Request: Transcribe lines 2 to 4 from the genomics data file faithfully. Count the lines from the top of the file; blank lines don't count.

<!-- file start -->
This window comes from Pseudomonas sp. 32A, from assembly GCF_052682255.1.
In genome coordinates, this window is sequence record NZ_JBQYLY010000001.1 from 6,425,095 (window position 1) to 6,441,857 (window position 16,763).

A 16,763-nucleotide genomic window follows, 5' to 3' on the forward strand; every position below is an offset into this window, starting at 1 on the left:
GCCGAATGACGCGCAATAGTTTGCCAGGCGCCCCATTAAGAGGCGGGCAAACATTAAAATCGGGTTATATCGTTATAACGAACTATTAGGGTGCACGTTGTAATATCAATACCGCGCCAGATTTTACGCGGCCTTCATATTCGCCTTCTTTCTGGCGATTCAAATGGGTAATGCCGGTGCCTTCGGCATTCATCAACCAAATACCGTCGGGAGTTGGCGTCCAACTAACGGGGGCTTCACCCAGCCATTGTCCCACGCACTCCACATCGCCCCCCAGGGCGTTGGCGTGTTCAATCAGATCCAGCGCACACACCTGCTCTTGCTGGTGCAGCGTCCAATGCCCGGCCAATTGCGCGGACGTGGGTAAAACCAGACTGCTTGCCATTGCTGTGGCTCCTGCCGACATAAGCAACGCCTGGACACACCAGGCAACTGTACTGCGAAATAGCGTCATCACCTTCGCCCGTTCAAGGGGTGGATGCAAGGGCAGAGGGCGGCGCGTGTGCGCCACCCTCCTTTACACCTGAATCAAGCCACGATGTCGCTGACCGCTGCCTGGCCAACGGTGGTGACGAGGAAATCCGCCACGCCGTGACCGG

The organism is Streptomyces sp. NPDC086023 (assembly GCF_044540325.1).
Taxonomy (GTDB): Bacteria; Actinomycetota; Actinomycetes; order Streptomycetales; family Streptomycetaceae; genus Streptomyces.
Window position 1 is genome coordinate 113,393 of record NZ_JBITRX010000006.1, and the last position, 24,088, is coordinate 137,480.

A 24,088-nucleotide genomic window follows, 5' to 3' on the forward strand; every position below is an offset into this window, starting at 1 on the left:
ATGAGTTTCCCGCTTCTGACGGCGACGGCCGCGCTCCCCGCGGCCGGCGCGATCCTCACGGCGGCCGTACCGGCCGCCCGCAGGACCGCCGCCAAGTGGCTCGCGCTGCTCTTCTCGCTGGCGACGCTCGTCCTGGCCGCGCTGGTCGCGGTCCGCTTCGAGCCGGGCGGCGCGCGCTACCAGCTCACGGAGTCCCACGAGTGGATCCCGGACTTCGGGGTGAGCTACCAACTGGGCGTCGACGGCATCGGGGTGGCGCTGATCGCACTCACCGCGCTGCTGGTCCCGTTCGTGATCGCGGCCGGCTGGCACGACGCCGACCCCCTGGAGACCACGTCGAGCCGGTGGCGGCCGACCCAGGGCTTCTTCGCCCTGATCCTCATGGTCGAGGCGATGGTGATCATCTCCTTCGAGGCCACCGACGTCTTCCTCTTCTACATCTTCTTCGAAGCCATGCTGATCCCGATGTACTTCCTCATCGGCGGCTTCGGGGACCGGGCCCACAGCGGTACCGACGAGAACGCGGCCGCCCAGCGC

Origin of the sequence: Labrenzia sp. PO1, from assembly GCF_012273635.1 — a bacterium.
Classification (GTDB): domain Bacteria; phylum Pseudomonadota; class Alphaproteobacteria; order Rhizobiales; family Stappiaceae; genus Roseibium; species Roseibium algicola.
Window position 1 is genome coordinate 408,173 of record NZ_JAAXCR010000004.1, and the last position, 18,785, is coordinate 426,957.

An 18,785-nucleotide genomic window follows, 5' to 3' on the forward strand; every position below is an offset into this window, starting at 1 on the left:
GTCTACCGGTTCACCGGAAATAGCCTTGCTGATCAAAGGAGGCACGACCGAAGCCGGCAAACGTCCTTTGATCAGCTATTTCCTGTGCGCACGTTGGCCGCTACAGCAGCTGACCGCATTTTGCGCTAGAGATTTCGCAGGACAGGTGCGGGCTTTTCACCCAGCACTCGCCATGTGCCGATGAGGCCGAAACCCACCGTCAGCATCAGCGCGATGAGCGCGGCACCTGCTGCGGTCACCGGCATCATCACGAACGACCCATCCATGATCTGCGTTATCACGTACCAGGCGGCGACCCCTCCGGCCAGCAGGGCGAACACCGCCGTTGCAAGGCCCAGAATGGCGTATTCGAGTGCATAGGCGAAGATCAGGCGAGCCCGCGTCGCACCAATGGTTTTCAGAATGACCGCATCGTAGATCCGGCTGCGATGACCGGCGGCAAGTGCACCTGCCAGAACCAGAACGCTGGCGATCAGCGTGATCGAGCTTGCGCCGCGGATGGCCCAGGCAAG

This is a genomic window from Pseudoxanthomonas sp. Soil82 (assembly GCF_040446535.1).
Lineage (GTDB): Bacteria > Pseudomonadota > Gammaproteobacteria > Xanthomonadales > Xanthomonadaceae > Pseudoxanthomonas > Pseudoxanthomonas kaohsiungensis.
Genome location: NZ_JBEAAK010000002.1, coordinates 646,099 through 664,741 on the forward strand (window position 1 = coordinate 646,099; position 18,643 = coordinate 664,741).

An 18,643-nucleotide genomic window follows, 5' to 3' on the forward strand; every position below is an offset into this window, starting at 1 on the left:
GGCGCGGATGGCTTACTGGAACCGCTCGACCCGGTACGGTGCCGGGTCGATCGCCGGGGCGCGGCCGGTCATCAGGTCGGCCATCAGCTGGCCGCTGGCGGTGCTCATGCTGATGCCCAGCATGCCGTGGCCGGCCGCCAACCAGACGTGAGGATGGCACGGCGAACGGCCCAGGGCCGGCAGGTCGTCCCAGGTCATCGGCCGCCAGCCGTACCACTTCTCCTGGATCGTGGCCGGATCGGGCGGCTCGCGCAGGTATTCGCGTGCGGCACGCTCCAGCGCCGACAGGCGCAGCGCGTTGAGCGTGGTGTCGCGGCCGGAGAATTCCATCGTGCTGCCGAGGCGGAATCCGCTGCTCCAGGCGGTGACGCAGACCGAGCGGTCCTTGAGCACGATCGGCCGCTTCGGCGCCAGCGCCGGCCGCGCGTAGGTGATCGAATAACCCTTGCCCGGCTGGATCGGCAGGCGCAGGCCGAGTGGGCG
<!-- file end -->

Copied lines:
In genome coordinates, this window is sequence record NZ_JBQYLY010000001.1 from 6,425,095 (window position 1) to 6,441,857 (window position 16,763).

A 16,763-nucleotide genomic window follows, 5' to 3' on the forward strand; every position below is an offset into this window, starting at 1 on the left:
GCCGAATGACGCGCAATAGTTTGCCAGGCGCCCCATTAAGAGGCGGGCAAACATTAAAATCGGGTTATATCGTTATAACGAACTATTAGGGTGCACGTTGTAATATCAATACCGCGCCAGATTTTACGCGGCCTTCATATTCGCCTTCTTTCTGGCGATTCAAATGGGTAATGCCGGTGCCTTCGGCATTCATCAACCAAATACCGTCGGGAGTTGGCGTCCAACTAACGGGGGCTTCACCCAGCCATTGTCCCACGCACTCCACATCGCCCCCCAGGGCGTTGGCGTGTTCAATCAGATCCAGCGCACACACCTGCTCTTGCTGGTGCAGCGTCCAATGCCCGGCCAATTGCGCGGACGTGGGTAAAACCAGACTGCTTGCCATTGCTGTGGCTCCTGCCGACATAAGCAACGCCTGGACACACCAGGCAACTGTACTGCGAAATAGCGTCATCACCTTCGCCCGTTCAAGGGGTGGATGCAAGGGCAGAGGGCGGCGCGTGTGCGCCACCCTCCTTTACACCTGAATCAAGCCACGATGTCGCTGACCGCTGCCTGGCCAACGGTGGTGACGAGGAAATCCGCCACGCCGTGACCGG